That time of year is here again, when high school seniors everywhere choose where they're going to college next fall. For most of them, the move-in process won't involve bringing a permanent vehicle — fewer and fewer colleges allow freshmen to keep cars on campus.
A small portion of NYU's centrally located campus, with access to all the transportation options New York City has to offer. (Photo: College Magazine)
So the decision to make about where to go to school has to factor in the location and how easy it's going to be to get around sans personal car. We used our MobilityScore algorithm to rank the top 50 universities (according to the 2018 US News and World Report rankings) based on their student union address for consistency's sake. This does not include private shuttle data, as we do not have access to all and wanted to make the ranking as fair as possible.
1. University of Pennsylvania: 100
1. New York University: 100
3. Columbia University: 98
4. University of California - Berkeley: 96
5. Harvard University: 95
6. Boston University: 90
7. University of Michigan - Ann Arbor: 89
8. University of California - Los Angeles: 85
9. Carnegie Mellon University: 82
10. Massachusetts Institute of Technology: 77
11. Case Western Reserve University: 76
12. Johns Hopkins University: 71
12. Tufts University: 71
14. University of Chicago: 68
14. University of Southern California: 68
16. Northwestern University: 67
16. University of Virginia: 67
18. Georgia Institute of Technology: 66
19. California Institute of Technology: 65
19. Rice University: 65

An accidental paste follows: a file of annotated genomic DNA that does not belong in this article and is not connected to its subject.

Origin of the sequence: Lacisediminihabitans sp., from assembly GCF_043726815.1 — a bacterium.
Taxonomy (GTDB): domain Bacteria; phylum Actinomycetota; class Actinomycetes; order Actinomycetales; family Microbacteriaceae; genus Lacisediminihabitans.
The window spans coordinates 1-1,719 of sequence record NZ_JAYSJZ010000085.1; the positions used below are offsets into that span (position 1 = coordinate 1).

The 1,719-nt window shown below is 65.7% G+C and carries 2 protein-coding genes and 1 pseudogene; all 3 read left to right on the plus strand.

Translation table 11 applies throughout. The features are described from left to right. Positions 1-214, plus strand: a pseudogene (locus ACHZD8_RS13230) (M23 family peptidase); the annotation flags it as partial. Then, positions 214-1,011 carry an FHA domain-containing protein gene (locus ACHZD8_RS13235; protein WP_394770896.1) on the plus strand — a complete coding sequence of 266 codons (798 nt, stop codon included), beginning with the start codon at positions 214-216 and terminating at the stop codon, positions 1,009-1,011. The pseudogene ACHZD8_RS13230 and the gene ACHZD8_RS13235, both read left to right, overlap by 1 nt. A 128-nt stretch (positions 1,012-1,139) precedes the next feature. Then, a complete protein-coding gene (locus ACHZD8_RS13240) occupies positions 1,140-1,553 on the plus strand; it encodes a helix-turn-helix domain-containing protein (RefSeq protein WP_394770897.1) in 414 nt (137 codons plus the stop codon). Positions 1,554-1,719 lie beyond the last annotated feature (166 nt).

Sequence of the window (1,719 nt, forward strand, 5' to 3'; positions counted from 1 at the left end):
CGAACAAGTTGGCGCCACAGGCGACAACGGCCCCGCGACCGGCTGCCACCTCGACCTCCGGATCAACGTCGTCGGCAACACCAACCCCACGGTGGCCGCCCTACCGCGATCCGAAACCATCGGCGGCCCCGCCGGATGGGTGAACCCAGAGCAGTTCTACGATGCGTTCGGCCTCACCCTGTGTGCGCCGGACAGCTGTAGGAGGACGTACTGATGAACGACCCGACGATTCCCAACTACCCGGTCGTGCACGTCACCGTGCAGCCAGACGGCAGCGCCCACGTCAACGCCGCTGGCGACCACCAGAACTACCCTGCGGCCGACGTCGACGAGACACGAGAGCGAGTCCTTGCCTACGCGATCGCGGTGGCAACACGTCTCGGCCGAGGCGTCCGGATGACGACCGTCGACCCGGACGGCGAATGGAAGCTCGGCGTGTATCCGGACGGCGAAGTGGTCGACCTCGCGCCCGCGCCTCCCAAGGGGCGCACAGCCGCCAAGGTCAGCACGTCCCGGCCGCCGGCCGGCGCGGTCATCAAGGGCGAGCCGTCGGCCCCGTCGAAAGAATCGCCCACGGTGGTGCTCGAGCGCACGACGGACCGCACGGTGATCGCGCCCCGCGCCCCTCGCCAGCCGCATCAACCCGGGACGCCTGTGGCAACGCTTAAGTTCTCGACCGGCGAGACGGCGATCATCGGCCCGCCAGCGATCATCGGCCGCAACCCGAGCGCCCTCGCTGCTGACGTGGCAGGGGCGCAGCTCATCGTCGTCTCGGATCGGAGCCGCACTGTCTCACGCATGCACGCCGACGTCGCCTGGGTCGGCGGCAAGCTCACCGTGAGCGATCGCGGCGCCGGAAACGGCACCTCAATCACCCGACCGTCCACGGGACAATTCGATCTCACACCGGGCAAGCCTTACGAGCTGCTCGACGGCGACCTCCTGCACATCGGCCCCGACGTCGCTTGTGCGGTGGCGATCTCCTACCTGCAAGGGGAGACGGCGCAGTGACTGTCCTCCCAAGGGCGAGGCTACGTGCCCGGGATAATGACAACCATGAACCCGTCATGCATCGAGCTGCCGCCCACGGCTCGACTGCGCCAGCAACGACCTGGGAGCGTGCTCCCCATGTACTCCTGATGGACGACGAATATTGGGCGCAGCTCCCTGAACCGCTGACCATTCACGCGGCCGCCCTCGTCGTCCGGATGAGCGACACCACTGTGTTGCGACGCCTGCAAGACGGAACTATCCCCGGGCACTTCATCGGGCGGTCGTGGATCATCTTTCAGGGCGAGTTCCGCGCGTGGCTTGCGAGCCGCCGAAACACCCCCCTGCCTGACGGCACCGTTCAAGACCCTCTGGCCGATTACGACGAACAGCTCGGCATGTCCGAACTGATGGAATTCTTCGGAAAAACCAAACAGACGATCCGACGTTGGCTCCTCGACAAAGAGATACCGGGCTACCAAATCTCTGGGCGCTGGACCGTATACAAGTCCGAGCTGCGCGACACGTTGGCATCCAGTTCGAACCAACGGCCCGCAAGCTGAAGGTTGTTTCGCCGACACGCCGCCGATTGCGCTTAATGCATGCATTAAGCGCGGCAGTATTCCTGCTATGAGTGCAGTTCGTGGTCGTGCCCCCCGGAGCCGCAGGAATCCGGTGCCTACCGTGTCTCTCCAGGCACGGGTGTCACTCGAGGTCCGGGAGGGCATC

19. Vanderbilt University: 65
19. Georgetown University: 65
19. University of Wisconsin - Madison: 65
24. Brown University: 64
25. University of California - Irvine: 62
As a reminder, a score from 80-100 is indicative of excellent mobility, where there are myriad transportation options that come frequently. A score from 60-80 is still indicative of good mobility, meaning there are several transportation options that come frequently enough to get around. All the universities in the top 25 list have good mobility, not taking into account any additional shuttles students may have access to.
People wait to get on a SEPTA bus in downtown Philadelphia, home to the University of Pennsylvania's campus. (Photo: Philadelphia Magazine)
It's worth noting that, as one might expect, the top colleges on the list are those based in major cities (Philadelphia, New York City, Boston) with large transit systems built around them. Many universities, of course, are in a more suburban environment with sprawling quads.
How much difference can a shuttle make? Without taking into account any shuttle information, Stanford University's student union building has a score of 51. If one were to take into account the information for its Marguerite Shuttle, available to the public free of cost, the building's score shoots up an amazing 10 points to a 61.
The Stanford Marguerite Shuttle takes students and residents alike around the city free of charge, increasing overall ability to get around the campus and its surroundings.
So even if you're not in the middle of New York City, that isn't to say you can't provide newer mobility options to make sure everyone can get where they need to go. You can also make it easier to make sure students take advantage of the options they already have.